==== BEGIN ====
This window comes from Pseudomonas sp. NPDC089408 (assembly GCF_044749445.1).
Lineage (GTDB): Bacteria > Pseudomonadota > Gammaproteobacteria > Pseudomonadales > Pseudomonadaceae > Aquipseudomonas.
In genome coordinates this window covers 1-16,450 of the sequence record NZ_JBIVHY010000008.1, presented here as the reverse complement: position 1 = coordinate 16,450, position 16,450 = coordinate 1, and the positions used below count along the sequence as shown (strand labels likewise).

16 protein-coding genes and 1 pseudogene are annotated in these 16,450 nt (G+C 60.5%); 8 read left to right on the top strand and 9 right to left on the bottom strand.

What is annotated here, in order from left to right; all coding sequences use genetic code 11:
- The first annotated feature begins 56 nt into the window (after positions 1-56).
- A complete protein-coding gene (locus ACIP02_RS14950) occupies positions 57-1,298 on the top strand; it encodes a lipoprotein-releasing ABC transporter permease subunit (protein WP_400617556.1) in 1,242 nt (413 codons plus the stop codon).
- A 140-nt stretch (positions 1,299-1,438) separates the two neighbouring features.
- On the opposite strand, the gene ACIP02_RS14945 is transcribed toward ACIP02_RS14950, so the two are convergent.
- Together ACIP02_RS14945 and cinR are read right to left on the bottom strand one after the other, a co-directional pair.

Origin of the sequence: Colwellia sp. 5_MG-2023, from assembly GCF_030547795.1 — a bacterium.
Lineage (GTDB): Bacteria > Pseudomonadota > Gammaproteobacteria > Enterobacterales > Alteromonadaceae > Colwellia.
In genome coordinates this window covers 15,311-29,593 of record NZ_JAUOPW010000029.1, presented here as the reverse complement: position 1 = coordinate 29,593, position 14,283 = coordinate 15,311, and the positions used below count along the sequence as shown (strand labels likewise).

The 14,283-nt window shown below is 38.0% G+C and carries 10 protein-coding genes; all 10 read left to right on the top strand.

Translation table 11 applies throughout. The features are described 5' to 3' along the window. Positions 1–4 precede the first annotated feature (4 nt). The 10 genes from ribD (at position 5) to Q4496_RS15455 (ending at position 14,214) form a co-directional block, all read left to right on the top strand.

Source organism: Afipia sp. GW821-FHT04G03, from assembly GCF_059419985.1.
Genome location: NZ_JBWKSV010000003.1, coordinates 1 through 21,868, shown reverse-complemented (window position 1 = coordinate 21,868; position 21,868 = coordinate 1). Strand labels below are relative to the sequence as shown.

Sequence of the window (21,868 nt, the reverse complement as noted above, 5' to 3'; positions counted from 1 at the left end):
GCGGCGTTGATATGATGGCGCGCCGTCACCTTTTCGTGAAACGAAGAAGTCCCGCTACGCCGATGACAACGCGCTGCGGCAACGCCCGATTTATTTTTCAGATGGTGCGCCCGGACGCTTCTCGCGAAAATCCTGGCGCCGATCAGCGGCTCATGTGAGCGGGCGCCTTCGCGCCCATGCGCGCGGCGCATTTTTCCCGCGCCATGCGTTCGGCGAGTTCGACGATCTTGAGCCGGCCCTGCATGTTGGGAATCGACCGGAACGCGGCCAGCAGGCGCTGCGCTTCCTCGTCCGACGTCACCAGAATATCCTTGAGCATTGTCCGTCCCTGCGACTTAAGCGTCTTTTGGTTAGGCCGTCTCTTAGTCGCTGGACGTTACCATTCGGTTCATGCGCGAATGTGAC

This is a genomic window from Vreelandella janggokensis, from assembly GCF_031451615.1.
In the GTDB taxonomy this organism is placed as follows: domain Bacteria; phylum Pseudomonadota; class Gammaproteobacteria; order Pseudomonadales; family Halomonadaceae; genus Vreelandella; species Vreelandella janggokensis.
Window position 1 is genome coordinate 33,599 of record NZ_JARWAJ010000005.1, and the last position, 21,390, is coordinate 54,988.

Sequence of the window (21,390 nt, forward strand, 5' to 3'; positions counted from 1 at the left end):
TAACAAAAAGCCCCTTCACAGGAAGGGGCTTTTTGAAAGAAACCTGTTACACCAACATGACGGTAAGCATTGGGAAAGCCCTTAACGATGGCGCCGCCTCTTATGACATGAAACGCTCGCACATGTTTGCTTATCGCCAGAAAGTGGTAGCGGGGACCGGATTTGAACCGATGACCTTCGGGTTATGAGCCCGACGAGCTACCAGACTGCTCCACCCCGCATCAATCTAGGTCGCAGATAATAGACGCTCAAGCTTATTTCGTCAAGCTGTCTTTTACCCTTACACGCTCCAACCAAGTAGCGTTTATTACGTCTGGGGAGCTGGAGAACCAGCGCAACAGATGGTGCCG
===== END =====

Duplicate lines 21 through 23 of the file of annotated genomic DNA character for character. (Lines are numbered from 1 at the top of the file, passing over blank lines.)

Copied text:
In the GTDB taxonomy this organism is placed as follows: domain Bacteria; phylum Pseudomonadota; class Gammaproteobacteria; order Pseudomonadales; family Halomonadaceae; genus Vreelandella; species Vreelandella janggokensis.
Window position 1 is genome coordinate 33,599 of record NZ_JARWAJ010000005.1, and the last position, 21,390, is coordinate 54,988.

Sequence of the window (21,390 nt, forward strand, 5' to 3'; positions counted from 1 at the left end):